Why We Should Love The Wicked Witches of the West

 

Most of us are familiar with the story of Elphaba, the Wicked Witch of the West from the Broadway show “Wicked.” It is a sad story of a heroine turned villain; a tragic tale about the misrepresented and the misunderstood. By the end, the audience is left wondering the original plot of the cult classic “The Wizard of Oz” and reconsidering their biases and preferences.

In the story, prejudice and misinformation leads to the creation of a widespread animosity of a tragically misunderstood character. Unfortunately, here are many Elphabas in the world of nutrition as well; foods that, due to either deliberate attempts at defamation or just plain misunderstanding, are vilified by many dieticians, fitness enthusiasts, blogs, and the like.

Now, I am not here to give you a history lesson on the food industry that led to the Elphaba-cation of these nutrients. One thing I want to share, however, is the cautionary tale of fats. A story of how misinformation and misrepresentation led to our fear of an essential nutrient and the creation of an industry that presented us with low-fat, pre-packaged versions of our favourite foods (a conveniently marketed, billion-dollar-industry, to be specific!)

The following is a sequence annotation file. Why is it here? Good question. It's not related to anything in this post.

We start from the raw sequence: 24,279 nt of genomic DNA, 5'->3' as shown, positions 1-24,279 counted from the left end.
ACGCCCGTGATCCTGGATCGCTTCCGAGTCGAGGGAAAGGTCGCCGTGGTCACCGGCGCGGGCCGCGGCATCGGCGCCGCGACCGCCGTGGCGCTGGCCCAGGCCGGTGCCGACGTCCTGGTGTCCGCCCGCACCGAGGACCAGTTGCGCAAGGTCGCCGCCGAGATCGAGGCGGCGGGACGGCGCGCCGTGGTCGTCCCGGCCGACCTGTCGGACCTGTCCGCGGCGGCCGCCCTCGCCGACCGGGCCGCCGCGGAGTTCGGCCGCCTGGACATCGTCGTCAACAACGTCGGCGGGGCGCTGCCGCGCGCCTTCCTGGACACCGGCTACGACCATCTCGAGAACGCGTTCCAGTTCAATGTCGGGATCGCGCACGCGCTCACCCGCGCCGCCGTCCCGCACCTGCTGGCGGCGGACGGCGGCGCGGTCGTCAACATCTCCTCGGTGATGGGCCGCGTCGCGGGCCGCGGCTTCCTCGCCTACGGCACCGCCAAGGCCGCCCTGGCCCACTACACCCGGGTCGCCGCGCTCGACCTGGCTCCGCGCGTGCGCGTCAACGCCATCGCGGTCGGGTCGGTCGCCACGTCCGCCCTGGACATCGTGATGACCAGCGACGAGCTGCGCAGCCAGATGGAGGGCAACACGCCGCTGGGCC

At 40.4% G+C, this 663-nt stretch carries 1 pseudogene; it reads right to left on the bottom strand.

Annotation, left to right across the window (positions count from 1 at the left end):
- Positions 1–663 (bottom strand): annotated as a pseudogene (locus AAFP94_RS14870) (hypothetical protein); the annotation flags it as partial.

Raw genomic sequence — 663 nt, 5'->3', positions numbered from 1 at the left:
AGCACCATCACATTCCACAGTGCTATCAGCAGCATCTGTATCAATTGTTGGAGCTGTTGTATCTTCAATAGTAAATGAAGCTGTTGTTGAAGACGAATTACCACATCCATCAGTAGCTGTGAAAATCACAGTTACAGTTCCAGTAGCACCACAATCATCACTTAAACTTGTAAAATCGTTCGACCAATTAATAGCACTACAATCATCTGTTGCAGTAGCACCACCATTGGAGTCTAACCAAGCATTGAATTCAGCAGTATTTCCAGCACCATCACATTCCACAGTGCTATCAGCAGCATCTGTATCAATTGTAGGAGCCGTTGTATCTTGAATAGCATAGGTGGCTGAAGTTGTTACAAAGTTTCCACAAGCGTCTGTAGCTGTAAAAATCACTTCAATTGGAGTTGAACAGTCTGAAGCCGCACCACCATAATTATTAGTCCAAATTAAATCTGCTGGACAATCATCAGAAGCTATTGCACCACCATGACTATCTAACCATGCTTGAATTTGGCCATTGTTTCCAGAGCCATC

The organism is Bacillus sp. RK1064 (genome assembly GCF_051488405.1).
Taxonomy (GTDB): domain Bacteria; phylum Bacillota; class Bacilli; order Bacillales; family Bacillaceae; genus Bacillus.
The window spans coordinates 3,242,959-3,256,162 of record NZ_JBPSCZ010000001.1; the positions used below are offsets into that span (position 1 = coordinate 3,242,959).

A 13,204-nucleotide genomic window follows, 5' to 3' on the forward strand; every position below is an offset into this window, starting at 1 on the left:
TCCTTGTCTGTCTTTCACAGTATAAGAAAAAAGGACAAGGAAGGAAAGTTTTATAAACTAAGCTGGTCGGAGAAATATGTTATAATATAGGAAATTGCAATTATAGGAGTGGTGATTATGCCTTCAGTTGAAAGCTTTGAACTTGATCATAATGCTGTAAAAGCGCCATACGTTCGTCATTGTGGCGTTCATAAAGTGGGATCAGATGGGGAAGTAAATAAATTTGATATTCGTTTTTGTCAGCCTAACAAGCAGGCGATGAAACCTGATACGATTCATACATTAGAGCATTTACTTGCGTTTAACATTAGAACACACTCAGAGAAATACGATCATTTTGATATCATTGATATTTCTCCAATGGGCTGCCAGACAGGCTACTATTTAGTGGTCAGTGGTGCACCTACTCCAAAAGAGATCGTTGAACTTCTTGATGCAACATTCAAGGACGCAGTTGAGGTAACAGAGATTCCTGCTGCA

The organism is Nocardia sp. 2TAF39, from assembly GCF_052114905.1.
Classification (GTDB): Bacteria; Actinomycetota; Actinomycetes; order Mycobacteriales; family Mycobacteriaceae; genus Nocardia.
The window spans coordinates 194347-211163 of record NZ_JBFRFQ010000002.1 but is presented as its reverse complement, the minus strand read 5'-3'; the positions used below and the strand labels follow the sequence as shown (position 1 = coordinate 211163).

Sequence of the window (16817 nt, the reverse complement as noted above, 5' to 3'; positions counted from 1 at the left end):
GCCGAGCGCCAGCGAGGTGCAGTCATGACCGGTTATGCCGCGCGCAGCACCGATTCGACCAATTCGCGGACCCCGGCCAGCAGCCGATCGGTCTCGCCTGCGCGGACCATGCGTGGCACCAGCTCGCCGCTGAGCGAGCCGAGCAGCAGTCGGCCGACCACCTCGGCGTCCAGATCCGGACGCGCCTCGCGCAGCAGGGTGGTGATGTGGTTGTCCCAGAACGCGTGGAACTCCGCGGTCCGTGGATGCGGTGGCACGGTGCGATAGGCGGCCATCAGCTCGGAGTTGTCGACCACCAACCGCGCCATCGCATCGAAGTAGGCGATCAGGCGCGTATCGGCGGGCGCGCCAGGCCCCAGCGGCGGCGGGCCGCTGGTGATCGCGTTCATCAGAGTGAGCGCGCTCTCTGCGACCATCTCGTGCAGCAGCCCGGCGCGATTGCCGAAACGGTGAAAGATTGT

The progression towards hatred of all fats can be traced back to the 1960s, when a war was waged against it. Being blamed for anything from the increasing size of our mid-sections to high cholesterol to heart disease, what we would have originally considered as a wholesome, home-cooked meal suddenly became the “snake in our bosom.” Gradually, we ditched butter for margarine, whole milk for skimmed, and started a low-fat food frenzy that still continues today.

The reality, however, is much more wholesome than what we are led to believe. For starters, there are two types of fat: good fats and bad fats. As you can tell, it is not too difficult to pick which ones you should choose to consume. Bad fats, otherwise known as trans fats, are “a byproduct of a process called hydrogenation that is used to turn healthy oils into solids and prevent them from becoming rancid.” Good fats help you digest more nutrients, build stronger cell membranes, heal your nerves, improve your muscle movement, and decrease inflammation (which is vital as you begin to age and face issues like arthritis or osteoporosis).

The solution is not to cut out fat from your diet completely. We suggest that you eat, in moderation, foods that are high in the healthy kind that also include lots of other nutrients. Also, of course, practice moderation. This lesson is something we wish you to carry with you both for the remainder of this article and in your fitness and nutrition journey. Be wary of the information out there. Always check your resources against reputable sources. Always check with your doctor or nutritionist before drastic changes to your diet. And finally, always practice moderation!

So, without further ado, let’s take a closer look at some of the other antagonists of our times:

 

 
 
 
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